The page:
GECOM proviso also guards against repeated submission of unacceptable lists

Dear Editor,

I write in response to Mr. Christopher Ram’s letter captioned `Mr Norton was wrong about the date of the GECOM proviso’ (SN 11/13/2017).  I agree with Mr. Ram that during the process of debate on the President’s appointment of the Gecom chairman “…some writers have made claims that are at best incomplete, or are otherwise unsupported by facts.”  However, it would appear that Mr. Ram is also guilty of the same transgression.

Mr. Ram’s claim that the reason for the proviso was “to pre-empt the possibility of the elections being hijacked by the failure of the Minority Leader to submit a list,” is an example of twisting the facts to suit a personal agenda. It is true that the framers promoted consensus but at the same time envisaged the possibility of gridlock, hence the proviso for the President to make an executive decision. The two scenarios for gridlock would be the Leader of the Opposition’s refusal to submit a list as provided for or his failure to submit a list acceptable to the President. I submit that the former is more extreme than the latter. Mr. Ram would have us believe that the framers envisaged the more extreme and provided for it but dismissed the possibility of the less extreme, I don’t think so.

Mr. Ram alluded to the Leader of the Opposition hijacking the election process. Now, let us use his logic, that the President is stripped of the authority to appoint unilaterally if a list is submitted, to create a scenario. Suppose the Leader of the Opposition submits a list of six members of his party’s Central Committee. The president rejects that list and the Leader of the Opposition submits another list of six of his party’s candidates at the previous elections and continues to make such nominations list after list.  By Mr. Ram’s logic the President cannot act and the Leader of the Opposition holds the elections hostage since it’s either the President appoints his party’s executive or candidate or there will be no elections. Clearly, this is flawed logic.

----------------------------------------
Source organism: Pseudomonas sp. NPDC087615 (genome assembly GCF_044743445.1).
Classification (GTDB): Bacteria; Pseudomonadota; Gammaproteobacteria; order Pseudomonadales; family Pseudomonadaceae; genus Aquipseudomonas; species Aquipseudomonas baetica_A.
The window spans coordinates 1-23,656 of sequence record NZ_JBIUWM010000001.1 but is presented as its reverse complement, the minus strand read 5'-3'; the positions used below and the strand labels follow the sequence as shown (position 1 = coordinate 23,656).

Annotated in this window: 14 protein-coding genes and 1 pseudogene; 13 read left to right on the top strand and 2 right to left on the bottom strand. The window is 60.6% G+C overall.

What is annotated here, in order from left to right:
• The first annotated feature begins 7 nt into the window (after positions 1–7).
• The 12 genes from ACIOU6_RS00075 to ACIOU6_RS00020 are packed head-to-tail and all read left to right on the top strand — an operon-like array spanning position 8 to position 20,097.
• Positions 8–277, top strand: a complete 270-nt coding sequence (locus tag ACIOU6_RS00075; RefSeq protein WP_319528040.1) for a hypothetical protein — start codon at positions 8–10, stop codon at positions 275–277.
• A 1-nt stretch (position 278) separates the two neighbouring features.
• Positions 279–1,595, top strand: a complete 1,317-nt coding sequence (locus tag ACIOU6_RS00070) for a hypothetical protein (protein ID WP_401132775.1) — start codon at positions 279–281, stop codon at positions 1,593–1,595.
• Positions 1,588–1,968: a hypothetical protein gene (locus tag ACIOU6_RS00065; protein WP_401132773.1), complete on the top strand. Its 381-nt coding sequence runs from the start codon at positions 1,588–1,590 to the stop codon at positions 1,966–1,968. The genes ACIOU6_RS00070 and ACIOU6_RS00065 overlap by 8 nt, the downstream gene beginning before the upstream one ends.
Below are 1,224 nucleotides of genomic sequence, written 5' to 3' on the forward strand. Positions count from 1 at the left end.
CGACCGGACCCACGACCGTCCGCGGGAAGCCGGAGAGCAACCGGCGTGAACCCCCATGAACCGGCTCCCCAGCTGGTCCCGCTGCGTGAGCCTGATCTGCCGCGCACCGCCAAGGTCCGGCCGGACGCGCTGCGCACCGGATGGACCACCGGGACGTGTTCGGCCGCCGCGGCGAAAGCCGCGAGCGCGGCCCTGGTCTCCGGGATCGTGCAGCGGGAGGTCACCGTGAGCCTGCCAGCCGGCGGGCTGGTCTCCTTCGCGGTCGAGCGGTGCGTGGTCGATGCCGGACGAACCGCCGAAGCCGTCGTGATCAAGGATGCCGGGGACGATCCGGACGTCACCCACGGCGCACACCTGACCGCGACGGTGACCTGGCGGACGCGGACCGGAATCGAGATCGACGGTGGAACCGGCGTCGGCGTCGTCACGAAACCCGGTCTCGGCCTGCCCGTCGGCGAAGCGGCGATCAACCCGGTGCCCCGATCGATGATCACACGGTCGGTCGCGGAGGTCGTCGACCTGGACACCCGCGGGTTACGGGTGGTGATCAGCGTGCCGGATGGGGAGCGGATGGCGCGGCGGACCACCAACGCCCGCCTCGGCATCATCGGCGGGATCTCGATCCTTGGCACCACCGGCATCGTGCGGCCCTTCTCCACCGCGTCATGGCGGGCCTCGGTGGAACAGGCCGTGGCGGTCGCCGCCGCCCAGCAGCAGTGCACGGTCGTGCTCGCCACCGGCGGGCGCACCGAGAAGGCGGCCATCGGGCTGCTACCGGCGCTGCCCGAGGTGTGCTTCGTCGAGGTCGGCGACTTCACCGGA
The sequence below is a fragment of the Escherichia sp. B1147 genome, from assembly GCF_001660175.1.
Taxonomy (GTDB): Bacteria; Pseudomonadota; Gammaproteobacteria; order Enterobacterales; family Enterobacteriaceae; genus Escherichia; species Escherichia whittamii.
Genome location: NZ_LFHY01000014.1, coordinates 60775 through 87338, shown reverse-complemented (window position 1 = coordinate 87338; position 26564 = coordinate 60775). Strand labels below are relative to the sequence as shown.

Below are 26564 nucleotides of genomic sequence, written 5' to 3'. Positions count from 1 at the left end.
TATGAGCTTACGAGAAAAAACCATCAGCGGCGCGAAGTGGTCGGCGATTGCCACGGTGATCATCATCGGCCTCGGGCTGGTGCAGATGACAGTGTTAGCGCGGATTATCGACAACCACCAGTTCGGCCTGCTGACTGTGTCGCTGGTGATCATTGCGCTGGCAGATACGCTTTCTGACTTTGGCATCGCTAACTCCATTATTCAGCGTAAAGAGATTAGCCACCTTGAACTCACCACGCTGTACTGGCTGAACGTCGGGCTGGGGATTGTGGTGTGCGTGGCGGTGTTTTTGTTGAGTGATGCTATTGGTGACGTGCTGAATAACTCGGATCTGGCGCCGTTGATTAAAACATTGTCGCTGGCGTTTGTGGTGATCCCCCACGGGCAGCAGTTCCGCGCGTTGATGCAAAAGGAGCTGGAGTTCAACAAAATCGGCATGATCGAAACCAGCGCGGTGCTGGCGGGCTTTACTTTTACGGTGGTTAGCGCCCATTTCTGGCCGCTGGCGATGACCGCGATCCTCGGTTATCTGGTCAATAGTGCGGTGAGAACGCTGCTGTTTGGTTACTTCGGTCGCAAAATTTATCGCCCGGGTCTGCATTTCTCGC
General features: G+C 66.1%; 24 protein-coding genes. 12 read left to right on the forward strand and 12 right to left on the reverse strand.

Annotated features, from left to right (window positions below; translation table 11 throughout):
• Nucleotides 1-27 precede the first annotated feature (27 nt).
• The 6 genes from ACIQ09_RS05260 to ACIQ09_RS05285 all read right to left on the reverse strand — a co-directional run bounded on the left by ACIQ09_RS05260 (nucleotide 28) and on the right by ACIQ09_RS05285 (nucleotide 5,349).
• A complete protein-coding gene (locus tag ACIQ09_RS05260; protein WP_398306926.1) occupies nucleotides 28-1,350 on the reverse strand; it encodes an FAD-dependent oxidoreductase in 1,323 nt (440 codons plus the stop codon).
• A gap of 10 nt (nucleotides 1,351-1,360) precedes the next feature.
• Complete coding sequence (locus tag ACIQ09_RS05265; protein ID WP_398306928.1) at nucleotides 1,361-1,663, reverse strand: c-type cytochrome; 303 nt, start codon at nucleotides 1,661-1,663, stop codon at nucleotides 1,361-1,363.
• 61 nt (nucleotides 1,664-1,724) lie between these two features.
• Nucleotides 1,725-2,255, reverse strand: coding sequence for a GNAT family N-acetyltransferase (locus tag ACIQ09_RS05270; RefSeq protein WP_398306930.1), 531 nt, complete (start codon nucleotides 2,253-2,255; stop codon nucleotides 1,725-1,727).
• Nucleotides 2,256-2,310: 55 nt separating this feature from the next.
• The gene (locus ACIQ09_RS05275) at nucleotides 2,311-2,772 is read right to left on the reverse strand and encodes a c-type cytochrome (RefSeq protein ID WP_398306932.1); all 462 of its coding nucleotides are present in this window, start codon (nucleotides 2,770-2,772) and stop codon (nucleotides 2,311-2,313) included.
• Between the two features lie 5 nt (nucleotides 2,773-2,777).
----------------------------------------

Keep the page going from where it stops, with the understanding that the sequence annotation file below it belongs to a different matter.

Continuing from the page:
The late Mr. Reepu Daman Persaud, former Leader of the House for the PPP/C, as recorded in the Hansard of the National Assembly dated April 10, 2000, stated during his presentation of Bill No. 5 of 2000 that “The names are submitted by the Opposition Leader, in so far as the bill is concerned after passage, names which must not be unacceptable to the President” (my emphasis). This clearly shows that the PPP/C in tabling the amendment anticipated that the Leader of the Opposition would not just provide a list, but that said list would be acceptable to the President.

The Leader of the Opposition Mr. Jagdeo failed to submit a list as provided for and therefore the President appointed Justice James Patterson in accordance with the constitution and exactly as the framers envisaged.

Yours faithfully,

Julianne Gaul


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